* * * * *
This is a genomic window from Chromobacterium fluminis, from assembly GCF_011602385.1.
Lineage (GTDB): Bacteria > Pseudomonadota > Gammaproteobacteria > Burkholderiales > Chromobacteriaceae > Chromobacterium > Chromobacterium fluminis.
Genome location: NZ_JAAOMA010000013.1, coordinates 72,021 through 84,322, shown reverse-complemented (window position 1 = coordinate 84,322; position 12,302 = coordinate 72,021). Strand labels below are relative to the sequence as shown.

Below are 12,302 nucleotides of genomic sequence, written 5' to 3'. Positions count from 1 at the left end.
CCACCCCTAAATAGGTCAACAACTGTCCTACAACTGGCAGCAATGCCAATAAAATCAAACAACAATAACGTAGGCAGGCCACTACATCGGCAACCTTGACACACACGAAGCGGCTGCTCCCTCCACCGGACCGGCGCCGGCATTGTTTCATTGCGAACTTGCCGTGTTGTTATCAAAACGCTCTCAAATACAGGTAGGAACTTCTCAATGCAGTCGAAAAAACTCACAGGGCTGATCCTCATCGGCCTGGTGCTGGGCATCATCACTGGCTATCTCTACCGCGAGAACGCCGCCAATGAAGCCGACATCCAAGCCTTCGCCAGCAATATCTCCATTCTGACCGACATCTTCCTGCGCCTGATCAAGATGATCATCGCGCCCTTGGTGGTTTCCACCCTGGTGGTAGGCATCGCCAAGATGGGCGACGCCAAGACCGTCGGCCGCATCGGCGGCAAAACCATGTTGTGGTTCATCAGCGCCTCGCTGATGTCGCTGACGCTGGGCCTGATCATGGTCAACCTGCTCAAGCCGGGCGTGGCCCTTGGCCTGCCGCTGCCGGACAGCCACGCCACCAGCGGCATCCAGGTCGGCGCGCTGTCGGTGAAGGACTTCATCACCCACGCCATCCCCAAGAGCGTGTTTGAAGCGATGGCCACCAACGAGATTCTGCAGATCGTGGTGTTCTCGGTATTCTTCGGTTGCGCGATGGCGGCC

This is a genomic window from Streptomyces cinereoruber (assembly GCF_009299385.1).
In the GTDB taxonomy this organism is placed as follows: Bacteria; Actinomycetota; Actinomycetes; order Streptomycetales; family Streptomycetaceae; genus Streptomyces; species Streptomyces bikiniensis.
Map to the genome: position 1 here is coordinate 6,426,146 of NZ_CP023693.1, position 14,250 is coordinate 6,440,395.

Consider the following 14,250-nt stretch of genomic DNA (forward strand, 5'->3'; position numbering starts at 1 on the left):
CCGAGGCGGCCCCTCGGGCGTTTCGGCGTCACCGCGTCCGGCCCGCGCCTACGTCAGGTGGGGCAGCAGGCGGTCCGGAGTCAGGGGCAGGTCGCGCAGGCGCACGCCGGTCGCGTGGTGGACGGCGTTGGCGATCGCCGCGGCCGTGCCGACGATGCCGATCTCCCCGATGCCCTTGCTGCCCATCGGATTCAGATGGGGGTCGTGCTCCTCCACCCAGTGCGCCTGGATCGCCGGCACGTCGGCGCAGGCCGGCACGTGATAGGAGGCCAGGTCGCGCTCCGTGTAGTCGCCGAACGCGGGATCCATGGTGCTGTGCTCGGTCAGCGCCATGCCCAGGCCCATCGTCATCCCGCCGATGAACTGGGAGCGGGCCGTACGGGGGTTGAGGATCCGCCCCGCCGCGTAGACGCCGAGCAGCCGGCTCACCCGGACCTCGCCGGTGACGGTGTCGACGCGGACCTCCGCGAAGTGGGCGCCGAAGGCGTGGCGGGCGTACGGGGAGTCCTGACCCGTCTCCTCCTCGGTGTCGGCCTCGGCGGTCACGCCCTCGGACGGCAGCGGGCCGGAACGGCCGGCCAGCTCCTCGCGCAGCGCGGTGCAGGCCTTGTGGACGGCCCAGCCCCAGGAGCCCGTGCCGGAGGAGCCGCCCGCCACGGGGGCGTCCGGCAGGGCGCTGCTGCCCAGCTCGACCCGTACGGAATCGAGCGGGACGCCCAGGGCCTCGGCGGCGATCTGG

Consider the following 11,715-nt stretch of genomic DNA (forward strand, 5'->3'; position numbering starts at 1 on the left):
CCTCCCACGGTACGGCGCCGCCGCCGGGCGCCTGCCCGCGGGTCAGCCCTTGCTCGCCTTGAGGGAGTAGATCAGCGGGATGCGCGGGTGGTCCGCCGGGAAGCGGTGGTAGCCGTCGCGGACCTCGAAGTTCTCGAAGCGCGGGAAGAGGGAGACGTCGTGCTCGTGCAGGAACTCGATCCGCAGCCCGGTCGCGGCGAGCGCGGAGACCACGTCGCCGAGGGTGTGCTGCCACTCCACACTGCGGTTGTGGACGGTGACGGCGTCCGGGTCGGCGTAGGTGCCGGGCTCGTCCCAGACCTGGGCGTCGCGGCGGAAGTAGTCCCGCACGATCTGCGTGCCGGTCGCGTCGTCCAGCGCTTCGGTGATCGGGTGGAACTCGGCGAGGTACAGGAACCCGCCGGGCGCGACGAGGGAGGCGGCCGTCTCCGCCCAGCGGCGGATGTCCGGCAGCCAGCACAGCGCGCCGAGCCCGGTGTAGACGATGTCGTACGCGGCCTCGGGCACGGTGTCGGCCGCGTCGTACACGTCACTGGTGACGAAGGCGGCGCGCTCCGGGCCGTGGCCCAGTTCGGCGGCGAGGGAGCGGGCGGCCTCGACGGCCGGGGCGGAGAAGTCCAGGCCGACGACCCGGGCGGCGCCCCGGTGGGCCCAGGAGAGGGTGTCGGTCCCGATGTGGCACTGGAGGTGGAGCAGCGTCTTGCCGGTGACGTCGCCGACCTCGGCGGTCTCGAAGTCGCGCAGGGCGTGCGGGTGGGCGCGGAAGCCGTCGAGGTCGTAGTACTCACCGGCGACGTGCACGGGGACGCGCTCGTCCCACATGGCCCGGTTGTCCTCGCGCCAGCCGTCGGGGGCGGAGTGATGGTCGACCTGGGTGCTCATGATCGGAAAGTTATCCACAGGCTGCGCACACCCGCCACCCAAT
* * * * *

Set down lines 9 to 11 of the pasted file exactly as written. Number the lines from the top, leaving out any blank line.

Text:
Consider the following 14,250-nt stretch of genomic DNA (forward strand, 5'->3'; position numbering starts at 1 on the left):
CCGAGGCGGCCCCTCGGGCGTTTCGGCGTCACCGCGTCCGGCCCGCGCCTACGTCAGGTGGGGCAGCAGGCGGTCCGGAGTCAGGGGCAGGTCGCGCAGGCGCACGCCGGTCGCGTGGTGGACGGCGTTGGCGATCGCCGCGGCCGTGCCGACGATGCCGATCTCCCCGATGCCCTTGCTGCCCATCGGATTCAGATGGGGGTCGTGCTCCTCCACCCAGTGCGCCTGGATCGCCGGCACGTCGGCGCAGGCCGGCACGTGATAGGAGGCCAGGTCGCGCTCCGTGTAGTCGCCGAACGCGGGATCCATGGTGCTGTGCTCGGTCAGCGCCATGCCCAGGCCCATCGTCATCCCGCCGATGAACTGGGAGCGGGCCGTACGGGGGTTGAGGATCCGCCCCGCCGCGTAGACGCCGAGCAGCCGGCTCACCCGGACCTCGCCGGTGACGGTGTCGACGCGGACCTCCGCGAAGTGGGCGCCGAAGGCGTGGCGGGCGTACGGGGAGTCCTGACCCGTCTCCTCCTCGGTGTCGGCCTCGGCGGTCACGCCCTCGGACGGCAGCGGGCCGGAACGGCCGGCCAGCTCCTCGCGCAGCGCGGTGCAGGCCTTGTGGACGGCCCAGCCCCAGGAGCCCGTGCCGGAGGAGCCGCCCGCCACGGGGGCGTCCGGCAGGGCGCTGCTGCCCAGCTCGACCCGTACGGAATCGAGCGGGACGCCCAGGGCCTCGGCGGCGATCTGG

Consider the following 11,715-nt stretch of genomic DNA (forward strand, 5'->3'; position numbering starts at 1 on the left):